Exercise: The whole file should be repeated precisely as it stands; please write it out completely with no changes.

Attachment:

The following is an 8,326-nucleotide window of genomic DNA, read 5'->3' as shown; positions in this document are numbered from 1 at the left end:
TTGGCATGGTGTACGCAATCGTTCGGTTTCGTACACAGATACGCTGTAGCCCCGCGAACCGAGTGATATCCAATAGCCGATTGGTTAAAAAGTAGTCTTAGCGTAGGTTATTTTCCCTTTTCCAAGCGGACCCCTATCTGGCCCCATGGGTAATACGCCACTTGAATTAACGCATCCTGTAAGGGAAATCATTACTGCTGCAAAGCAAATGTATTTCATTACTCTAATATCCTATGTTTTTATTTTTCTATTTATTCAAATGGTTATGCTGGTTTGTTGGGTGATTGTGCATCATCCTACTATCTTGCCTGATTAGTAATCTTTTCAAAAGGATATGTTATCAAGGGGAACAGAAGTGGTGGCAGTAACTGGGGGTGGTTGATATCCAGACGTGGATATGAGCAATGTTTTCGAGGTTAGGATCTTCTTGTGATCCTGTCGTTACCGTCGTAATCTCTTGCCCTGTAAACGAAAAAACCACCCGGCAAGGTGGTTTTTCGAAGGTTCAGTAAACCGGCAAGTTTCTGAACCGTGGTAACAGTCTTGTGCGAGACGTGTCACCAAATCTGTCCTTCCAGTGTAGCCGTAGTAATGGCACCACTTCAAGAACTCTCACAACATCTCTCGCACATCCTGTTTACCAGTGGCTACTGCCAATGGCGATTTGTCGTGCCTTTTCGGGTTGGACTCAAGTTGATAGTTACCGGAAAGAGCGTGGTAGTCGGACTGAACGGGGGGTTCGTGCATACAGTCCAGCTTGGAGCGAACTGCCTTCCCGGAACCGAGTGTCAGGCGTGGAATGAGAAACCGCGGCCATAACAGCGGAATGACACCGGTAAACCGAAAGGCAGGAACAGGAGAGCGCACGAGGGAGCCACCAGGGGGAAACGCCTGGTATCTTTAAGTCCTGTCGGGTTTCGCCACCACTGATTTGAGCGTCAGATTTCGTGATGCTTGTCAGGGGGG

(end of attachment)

The following is an 8,326-nucleotide window of genomic DNA, read 5'->3' as shown; positions in this document are numbered from 1 at the left end:
TTGGCATGGTGTACGCAATCGTTCGGTTTCGTACACAGATACGCTGTAGCCCCGCGAACCGAGTGATATCCAATAGCCGATTGGTTAAAAAGTAGTCTTAGCGTAGGTTATTTTCCCTTTTCCAAGCGGACCCCTATCTGGCCCCATGGGTAATACGCCACTTGAATTAACGCATCCTGTAAGGGAAATCATTACTGCTGCAAAGCAAATGTATTTCATTACTCTAATATCCTATGTTTTTATTTTTCTATTTATTCAAATGGTTATGCTGGTTTGTTGGGTGATTGTGCATCATCCTACTATCTTGCCTGATTAGTAATCTTTTCAAAAGGATATGTTATCAAGGGGAACAGAAGTGGTGGCAGTAACTGGGGGTGGTTGATATCCAGACGTGGATATGAGCAATGTTTTCGAGGTTAGGATCTTCTTGTGATCCTGTCGTTACCGTCGTAATCTCTTGCCCTGTAAACGAAAAAACCACCCGGCAAGGTGGTTTTTCGAAGGTTCAGTAAACCGGCAAGTTTCTGAACCGTGGTAACAGTCTTGTGCGAGACGTGTCACCAAATCTGTCCTTCCAGTGTAGCCGTAGTAATGGCACCACTTCAAGAACTCTCACAACATCTCTCGCACATCCTGTTTACCAGTGGCTACTGCCAATGGCGATTTGTCGTGCCTTTTCGGGTTGGACTCAAGTTGATAGTTACCGGAAAGAGCGTGGTAGTCGGACTGAACGGGGGGTTCGTGCATACAGTCCAGCTTGGAGCGAACTGCCTTCCCGGAACCGAGTGTCAGGCGTGGAATGAGAAACCGCGGCCATAACAGCGGAATGACACCGGTAAACCGAAAGGCAGGAACAGGAGAGCGCACGAGGGAGCCACCAGGGGGAAACGCCTGGTATCTTTAAGTCCTGTCGGGTTTCGCCACCACTGATTTGAGCGTCAGATTTCGTGATGCTTGTCAGGGGGG